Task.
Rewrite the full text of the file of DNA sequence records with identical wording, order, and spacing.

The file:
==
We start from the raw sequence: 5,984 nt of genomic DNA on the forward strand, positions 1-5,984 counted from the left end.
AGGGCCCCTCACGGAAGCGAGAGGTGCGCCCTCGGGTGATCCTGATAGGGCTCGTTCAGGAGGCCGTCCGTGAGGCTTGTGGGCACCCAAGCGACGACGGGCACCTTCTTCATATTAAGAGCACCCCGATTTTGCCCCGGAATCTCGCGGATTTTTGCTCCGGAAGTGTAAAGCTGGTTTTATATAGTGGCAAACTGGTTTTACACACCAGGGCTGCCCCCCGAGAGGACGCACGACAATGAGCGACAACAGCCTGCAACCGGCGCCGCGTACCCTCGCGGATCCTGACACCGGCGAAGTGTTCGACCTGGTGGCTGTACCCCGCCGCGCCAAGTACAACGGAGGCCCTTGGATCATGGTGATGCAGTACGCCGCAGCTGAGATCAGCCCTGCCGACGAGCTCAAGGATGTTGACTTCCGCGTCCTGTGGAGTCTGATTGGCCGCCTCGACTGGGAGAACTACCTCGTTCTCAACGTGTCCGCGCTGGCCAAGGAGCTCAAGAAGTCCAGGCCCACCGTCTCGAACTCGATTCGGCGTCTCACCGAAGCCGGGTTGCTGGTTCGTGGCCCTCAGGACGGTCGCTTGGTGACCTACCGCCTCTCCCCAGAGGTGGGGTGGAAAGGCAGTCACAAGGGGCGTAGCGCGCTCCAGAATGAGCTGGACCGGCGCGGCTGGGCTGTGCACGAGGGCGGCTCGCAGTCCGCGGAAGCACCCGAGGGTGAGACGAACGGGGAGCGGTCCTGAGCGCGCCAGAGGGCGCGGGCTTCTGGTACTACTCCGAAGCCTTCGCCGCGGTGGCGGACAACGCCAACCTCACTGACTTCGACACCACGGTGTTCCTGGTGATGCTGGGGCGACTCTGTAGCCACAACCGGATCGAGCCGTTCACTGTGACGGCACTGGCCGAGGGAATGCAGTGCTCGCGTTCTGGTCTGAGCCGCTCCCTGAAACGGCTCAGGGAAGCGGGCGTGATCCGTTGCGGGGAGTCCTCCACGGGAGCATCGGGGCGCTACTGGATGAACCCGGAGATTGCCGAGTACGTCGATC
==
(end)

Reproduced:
We start from the raw sequence: 5,984 nt of genomic DNA on the forward strand, positions 1-5,984 counted from the left end.
AGGGCCCCTCACGGAAGCGAGAGGTGCGCCCTCGGGTGATCCTGATAGGGCTCGTTCAGGAGGCCGTCCGTGAGGCTTGTGGGCACCCAAGCGACGACGGGCACCTTCTTCATATTAAGAGCACCCCGATTTTGCCCCGGAATCTCGCGGATTTTTGCTCCGGAAGTGTAAAGCTGGTTTTATATAGTGGCAAACTGGTTTTACACACCAGGGCTGCCCCCCGAGAGGACGCACGACAATGAGCGACAACAGCCTGCAACCGGCGCCGCGTACCCTCGCGGATCCTGACACCGGCGAAGTGTTCGACCTGGTGGCTGTACCCCGCCGCGCCAAGTACAACGGAGGCCCTTGGATCATGGTGATGCAGTACGCCGCAGCTGAGATCAGCCCTGCCGACGAGCTCAAGGATGTTGACTTCCGCGTCCTGTGGAGTCTGATTGGCCGCCTCGACTGGGAGAACTACCTCGTTCTCAACGTGTCCGCGCTGGCCAAGGAGCTCAAGAAGTCCAGGCCCACCGTCTCGAACTCGATTCGGCGTCTCACCGAAGCCGGGTTGCTGGTTCGTGGCCCTCAGGACGGTCGCTTGGTGACCTACCGCCTCTCCCCAGAGGTGGGGTGGAAAGGCAGTCACAAGGGGCGTAGCGCGCTCCAGAATGAGCTGGACCGGCGCGGCTGGGCTGTGCACGAGGGCGGCTCGCAGTCCGCGGAAGCACCCGAGGGTGAGACGAACGGGGAGCGGTCCTGAGCGCGCCAGAGGGCGCGGGCTTCTGGTACTACTCCGAAGCCTTCGCCGCGGTGGCGGACAACGCCAACCTCACTGACTTCGACACCACGGTGTTCCTGGTGATGCTGGGGCGACTCTGTAGCCACAACCGGATCGAGCCGTTCACTGTGACGGCACTGGCCGAGGGAATGCAGTGCTCGCGTTCTGGTCTGAGCCGCTCCCTGAAACGGCTCAGGGAAGCGGGCGTGATCCGTTGCGGGGAGTCCTCCACGGGAGCATCGGGGCGCTACTGGATGAACCCGGAGATTGCCGAGTACGTCGATC